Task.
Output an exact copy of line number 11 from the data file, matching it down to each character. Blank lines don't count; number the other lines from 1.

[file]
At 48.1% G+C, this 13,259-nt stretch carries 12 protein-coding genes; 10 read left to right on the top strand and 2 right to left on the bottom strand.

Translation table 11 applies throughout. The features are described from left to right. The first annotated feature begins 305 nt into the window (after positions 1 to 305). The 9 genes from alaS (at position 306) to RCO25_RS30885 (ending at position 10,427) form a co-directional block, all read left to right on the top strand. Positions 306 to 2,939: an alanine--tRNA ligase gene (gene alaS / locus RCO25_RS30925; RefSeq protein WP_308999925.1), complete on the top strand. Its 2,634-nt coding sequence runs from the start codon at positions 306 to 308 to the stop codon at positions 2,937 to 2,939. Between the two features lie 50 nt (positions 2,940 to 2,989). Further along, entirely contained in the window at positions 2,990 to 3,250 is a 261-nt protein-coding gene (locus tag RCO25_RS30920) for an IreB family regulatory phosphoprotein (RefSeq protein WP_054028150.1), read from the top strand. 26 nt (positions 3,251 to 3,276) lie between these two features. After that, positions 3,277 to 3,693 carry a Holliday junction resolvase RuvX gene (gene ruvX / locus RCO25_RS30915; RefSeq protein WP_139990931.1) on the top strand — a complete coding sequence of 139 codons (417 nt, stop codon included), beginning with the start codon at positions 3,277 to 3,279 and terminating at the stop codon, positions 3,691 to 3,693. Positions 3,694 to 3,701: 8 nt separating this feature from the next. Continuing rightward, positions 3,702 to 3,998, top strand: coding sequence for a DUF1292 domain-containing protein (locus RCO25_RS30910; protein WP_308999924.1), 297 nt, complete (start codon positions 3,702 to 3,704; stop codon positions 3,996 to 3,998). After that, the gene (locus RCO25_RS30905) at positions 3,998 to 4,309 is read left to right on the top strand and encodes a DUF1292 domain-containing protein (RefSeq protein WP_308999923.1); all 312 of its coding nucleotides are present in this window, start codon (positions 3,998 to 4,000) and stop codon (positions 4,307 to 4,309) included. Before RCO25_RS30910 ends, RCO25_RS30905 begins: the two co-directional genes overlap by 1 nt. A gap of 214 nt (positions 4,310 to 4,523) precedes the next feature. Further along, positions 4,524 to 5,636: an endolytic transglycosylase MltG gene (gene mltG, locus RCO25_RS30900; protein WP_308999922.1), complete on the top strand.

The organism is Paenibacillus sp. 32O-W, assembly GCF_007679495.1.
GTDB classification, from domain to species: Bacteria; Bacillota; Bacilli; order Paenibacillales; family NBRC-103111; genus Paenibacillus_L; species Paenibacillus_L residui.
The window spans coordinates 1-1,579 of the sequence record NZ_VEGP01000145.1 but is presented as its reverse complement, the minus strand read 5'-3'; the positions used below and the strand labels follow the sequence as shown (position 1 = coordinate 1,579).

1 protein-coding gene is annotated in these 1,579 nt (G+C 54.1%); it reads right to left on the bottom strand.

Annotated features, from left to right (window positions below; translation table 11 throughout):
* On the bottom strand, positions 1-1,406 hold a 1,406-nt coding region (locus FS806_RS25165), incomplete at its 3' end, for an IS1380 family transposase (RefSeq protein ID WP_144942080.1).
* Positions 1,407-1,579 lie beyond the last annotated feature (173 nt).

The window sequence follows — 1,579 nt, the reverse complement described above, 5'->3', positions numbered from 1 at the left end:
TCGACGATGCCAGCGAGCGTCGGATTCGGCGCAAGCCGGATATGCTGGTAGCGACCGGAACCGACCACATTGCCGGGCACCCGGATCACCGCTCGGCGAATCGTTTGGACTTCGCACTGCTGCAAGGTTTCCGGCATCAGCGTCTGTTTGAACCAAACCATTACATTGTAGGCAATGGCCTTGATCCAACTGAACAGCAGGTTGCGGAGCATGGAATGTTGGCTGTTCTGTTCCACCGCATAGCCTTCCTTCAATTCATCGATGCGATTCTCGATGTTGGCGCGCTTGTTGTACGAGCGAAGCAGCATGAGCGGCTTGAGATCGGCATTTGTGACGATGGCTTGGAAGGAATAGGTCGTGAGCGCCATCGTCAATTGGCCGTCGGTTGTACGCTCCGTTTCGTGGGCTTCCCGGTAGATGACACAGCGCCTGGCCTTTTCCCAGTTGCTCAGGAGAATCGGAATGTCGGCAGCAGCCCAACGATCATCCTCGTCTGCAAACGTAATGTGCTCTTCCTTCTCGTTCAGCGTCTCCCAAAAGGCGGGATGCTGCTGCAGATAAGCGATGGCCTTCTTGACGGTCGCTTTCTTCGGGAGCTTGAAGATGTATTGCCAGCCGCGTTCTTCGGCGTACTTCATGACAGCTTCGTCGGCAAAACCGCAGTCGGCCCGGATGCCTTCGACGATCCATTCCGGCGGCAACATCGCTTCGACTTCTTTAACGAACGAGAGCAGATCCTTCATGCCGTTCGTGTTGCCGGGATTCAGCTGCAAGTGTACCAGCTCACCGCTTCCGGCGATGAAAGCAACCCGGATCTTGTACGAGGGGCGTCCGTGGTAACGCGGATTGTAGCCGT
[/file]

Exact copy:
TCGACGATGCCAGCGAGCGTCGGATTCGGCGCAAGCCGGATATGCTGGTAGCGACCGGAACCGACCACATTGCCGGGCACCCGGATCACCGCTCGGCGAATCGTTTGGACTTCGCACTGCTGCAAGGTTTCCGGCATCAGCGTCTGTTTGAACCAAACCATTACATTGTAGGCAATGGCCTTGATCCAACTGAACAGCAGGTTGCGGAGCATGGAATGTTGGCTGTTCTGTTCCACCGCATAGCCTTCCTTCAATTCATCGATGCGATTCTCGATGTTGGCGCGCTTGTTGTACGAGCGAAGCAGCATGAGCGGCTTGAGATCGGCATTTGTGACGATGGCTTGGAAGGAATAGGTCGTGAGCGCCATCGTCAATTGGCCGTCGGTTGTACGCTCCGTTTCGTGGGCTTCCCGGTAGATGACACAGCGCCTGGCCTTTTCCCAGTTGCTCAGGAGAATCGGAATGTCGGCAGCAGCCCAACGATCATCCTCGTCTGCAAACGTAATGTGCTCTTCCTTCTCGTTCAGCGTCTCCCAAAAGGCGGGATGCTGCTGCAGATAAGCGATGGCCTTCTTGACGGTCGCTTTCTTCGGGAGCTTGAAGATGTATTGCCAGCCGCGTTCTTCGGCGTACTTCATGACAGCTTCGTCGGCAAAACCGCAGTCGGCCCGGATGCCTTCGACGATCCATTCCGGCGGCAACATCGCTTCGACTTCTTTAACGAACGAGAGCAGATCCTTCATGCCGTTCGTGTTGCCGGGATTCAGCTGCAAGTGTACCAGCTCACCGCTTCCGGCGATGAAAGCAACCCGGATCTTGTACGAGGGGCGTCCGTGGTAACGCGGATTGTAGCCGT